DEBITO.ORG NEWSLETTER JANUARY 3, 2016

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DEBITO.ORG NEWSLETTER JANUARY 3, 2016
Happy New Year to all Debito.org Readers! May health and happiness ensue for you.

First off, my thanks to Dr. Jeff Kingston, Director of Asian Studies at Temple University Japan, for adding to the positive book reviews of “Embedded Racisms: Japan’s Visible Minorities and Racial Discrimination”, by mentioning it in the Japan Times “Recommended Readings” of the year.
http://www.japantimes.co.jp/opinion/2015/12/19/commentary/recommended-reading-holidays-beyond/

Second, my latest Japan Times Just Be Cause Column 94 is the annual recap of Top Ten Human Rights Issues as they affected Non-Japanese residents of Japan in 2015. A teaser:

======================================
Battles over history, the media and the message scar 2015
BY DEBITO ARUDOU
THE JAPAN TIMES, JAN 3, 2016

2015 was another year of a few steps forward but many steps back in terms of human rights in Japan. The progressive grass roots consolidated their base and found more of a voice in public, while conservatives at the top pressed on with their agenda of turning the clock back to a past they continue to misrepresent. Here are the top 10 human rights issues of the year as they affected non-Japanese residents:

10) NHK ruling swats ‘flyjin’ myth…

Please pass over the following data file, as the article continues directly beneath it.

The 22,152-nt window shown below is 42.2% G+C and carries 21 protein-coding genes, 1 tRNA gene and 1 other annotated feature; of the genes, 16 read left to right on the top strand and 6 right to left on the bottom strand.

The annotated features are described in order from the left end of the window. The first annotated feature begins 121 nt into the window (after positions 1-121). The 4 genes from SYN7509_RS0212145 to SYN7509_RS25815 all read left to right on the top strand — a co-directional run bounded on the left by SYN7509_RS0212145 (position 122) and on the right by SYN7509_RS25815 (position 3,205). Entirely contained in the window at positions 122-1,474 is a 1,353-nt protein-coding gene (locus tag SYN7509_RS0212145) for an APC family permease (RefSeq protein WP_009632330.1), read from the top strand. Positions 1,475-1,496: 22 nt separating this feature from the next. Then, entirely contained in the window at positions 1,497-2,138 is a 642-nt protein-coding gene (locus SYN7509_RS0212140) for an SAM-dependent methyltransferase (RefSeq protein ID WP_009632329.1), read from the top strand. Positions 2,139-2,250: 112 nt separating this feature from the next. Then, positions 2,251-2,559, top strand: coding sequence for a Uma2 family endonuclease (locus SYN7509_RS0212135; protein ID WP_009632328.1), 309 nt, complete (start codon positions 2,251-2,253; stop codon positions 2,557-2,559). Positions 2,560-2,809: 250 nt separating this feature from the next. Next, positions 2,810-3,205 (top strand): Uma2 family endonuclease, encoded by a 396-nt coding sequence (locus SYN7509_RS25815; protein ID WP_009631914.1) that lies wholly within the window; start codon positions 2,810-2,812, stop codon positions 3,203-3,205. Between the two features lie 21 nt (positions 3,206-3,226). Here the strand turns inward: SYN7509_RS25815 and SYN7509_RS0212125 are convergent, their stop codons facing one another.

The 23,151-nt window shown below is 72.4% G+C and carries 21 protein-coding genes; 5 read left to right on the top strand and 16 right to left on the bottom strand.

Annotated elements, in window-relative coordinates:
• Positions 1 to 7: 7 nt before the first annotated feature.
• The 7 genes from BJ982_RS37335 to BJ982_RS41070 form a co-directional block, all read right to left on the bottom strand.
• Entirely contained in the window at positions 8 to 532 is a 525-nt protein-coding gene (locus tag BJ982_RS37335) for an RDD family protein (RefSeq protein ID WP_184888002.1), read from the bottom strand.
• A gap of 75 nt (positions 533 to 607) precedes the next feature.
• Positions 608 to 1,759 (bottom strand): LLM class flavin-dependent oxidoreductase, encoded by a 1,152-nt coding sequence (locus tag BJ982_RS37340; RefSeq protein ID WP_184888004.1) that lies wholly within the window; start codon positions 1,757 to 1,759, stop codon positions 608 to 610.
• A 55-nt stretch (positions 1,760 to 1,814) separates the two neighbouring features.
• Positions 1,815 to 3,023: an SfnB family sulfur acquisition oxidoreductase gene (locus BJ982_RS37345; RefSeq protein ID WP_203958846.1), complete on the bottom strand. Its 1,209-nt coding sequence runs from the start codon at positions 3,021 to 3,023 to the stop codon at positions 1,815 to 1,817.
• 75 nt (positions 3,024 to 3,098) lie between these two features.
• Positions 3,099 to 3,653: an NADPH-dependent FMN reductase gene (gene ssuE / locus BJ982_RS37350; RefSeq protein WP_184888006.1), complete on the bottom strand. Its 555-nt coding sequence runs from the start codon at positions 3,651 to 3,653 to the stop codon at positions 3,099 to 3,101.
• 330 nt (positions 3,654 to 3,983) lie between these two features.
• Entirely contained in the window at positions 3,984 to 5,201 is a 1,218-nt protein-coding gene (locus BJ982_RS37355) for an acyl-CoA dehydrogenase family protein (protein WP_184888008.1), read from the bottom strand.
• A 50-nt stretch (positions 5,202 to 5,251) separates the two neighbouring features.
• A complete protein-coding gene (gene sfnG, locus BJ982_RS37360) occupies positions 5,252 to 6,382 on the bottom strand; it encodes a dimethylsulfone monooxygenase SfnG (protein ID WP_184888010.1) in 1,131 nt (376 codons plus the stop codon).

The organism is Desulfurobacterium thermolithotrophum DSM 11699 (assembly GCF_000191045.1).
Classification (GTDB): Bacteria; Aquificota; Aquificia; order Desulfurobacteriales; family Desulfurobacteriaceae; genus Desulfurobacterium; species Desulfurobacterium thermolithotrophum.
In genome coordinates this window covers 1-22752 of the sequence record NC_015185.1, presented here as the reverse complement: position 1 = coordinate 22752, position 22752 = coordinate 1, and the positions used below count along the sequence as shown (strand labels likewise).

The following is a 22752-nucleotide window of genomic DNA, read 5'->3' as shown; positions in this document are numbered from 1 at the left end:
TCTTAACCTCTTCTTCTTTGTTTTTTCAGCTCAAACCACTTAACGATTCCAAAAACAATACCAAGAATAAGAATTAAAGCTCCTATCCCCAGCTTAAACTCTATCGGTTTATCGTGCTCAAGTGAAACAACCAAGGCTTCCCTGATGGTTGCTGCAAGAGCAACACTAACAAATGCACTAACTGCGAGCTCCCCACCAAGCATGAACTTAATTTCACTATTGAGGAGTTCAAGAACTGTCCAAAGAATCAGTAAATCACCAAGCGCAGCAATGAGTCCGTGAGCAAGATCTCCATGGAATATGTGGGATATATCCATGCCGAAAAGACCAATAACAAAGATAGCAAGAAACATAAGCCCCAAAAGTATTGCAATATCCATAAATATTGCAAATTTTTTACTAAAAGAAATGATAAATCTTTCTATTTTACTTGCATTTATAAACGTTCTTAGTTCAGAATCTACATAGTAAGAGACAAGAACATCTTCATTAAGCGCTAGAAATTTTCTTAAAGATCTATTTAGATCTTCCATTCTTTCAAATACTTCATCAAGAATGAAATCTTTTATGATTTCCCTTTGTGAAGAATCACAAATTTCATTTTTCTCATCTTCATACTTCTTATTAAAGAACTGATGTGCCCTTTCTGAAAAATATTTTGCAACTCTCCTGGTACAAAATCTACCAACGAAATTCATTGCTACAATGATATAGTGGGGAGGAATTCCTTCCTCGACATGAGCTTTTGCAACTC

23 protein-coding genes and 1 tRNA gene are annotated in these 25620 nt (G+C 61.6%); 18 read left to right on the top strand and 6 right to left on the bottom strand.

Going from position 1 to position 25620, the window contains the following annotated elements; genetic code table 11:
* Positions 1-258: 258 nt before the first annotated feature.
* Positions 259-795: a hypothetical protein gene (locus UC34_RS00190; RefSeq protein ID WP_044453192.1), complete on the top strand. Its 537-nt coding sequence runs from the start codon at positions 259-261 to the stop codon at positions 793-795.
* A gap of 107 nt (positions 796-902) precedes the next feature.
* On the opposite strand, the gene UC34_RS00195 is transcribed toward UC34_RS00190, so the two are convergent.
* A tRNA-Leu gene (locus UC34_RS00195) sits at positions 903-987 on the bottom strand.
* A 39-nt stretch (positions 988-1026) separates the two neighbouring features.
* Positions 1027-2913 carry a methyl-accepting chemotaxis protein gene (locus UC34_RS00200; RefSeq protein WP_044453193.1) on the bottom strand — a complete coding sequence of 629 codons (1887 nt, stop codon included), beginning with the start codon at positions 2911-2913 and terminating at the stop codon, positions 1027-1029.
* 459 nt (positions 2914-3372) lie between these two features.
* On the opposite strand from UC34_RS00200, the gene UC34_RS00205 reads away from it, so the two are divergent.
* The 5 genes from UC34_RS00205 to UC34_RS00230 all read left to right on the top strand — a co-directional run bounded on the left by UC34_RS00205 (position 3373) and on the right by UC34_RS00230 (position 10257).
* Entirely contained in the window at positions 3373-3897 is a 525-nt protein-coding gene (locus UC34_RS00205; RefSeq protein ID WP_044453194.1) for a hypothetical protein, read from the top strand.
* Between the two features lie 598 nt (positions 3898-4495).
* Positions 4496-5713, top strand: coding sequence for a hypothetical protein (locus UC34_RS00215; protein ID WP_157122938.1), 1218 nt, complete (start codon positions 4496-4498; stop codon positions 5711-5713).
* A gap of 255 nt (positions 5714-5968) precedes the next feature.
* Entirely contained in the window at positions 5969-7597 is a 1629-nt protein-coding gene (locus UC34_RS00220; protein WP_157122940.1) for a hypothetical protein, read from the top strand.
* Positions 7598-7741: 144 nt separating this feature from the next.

Rest at http://www.japantimes.co.jp/community/2016/01/03/issues/battles-history-media-message-scar-2015/ ======================================

Now on with the Newsletter:

Table of Contents:
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GOOD NEWS

1) Asahi: Immigration Bureau inundated with e-mails “snitching on” Korean nationals, suspends program after nearly 12 years of snitching

2) Asahi: Justice Ministry issues first-ever hate speech advisory to Sakurai Makoto, ex-leader of xenophobic Zaitokukai group

3) JT on Japan’s Brave Blossoms rugby team: “Imagining a Japan that thinks beyond blood and binary distinctions”

NOT SO GOOD

4) Saitama Pref. Kawaguchi City Assemblyman Noguchi Hiroaki (LDP): “We have more foreigners registered than dogs,” querying about potential NJ tax dodgers

5) JT: Anti-war student organization SEALDs to disband after Upper House poll in 2016

… and finally …

6) The Year in Quotes: “Much jaw-jaw about war-war” (2015 Roundup), Foreign Element column, Dec. 23, 2015

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By Dr. ARUDOU, Debito (debito@debito.org, www.debito.org, Twitter @arudoudebito)
Freely Forwardable

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GOOD NEWS

1) Asahi: Immigration Bureau inundated with e-mails “snitching on” Korean nationals, suspends program after nearly 12 years of snitching

Asahi: Baffled by a surge of e-mails snitching on resident Koreans as “illegal aliens,” the Immigration Bureau shut down its tipster program on people overstaying their visas and contacted the police for assistance. “This is a highly regrettable situation,” said an official with the bureau’s general affairs division. “Sending e-mails to slander foreigners does not meet the purpose of the system to inform on illegal residents.”